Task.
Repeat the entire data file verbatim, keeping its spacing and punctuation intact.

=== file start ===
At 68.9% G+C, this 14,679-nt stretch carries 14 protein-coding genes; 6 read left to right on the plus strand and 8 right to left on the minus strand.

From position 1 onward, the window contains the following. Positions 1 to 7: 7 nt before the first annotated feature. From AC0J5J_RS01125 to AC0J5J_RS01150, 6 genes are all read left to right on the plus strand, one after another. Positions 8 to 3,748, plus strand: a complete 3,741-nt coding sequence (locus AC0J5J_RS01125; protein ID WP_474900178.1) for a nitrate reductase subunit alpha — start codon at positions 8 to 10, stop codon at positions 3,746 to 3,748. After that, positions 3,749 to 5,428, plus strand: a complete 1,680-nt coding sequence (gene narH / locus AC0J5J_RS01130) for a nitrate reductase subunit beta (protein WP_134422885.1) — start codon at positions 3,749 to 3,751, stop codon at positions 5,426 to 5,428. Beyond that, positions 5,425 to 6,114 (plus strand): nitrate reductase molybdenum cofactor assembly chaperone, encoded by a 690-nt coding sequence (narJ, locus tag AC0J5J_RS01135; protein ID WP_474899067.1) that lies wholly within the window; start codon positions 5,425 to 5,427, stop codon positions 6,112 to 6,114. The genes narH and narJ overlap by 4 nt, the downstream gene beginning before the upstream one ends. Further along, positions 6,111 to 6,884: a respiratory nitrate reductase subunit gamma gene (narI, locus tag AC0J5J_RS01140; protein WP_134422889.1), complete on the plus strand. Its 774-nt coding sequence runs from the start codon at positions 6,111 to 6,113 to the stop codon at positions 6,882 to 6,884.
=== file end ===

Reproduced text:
At 68.9% G+C, this 14,679-nt stretch carries 14 protein-coding genes; 6 read left to right on the plus strand and 8 right to left on the minus strand.

From position 1 onward, the window contains the following. Positions 1 to 7: 7 nt before the first annotated feature. From AC0J5J_RS01125 to AC0J5J_RS01150, 6 genes are all read left to right on the plus strand, one after another. Positions 8 to 3,748, plus strand: a complete 3,741-nt coding sequence (locus AC0J5J_RS01125; protein ID WP_474900178.1) for a nitrate reductase subunit alpha — start codon at positions 8 to 10, stop codon at positions 3,746 to 3,748. After that, positions 3,749 to 5,428, plus strand: a complete 1,680-nt coding sequence (gene narH / locus AC0J5J_RS01130) for a nitrate reductase subunit beta (protein WP_134422885.1) — start codon at positions 3,749 to 3,751, stop codon at positions 5,426 to 5,428. Beyond that, positions 5,425 to 6,114 (plus strand): nitrate reductase molybdenum cofactor assembly chaperone, encoded by a 690-nt coding sequence (narJ, locus tag AC0J5J_RS01135; protein ID WP_474899067.1) that lies wholly within the window; start codon positions 5,425 to 5,427, stop codon positions 6,112 to 6,114. The genes narH and narJ overlap by 4 nt, the downstream gene beginning before the upstream one ends. Further along, positions 6,111 to 6,884: a respiratory nitrate reductase subunit gamma gene (narI, locus tag AC0J5J_RS01140; protein WP_134422889.1), complete on the plus strand. Its 774-nt coding sequence runs from the start codon at positions 6,111 to 6,113 to the stop codon at positions 6,882 to 6,884.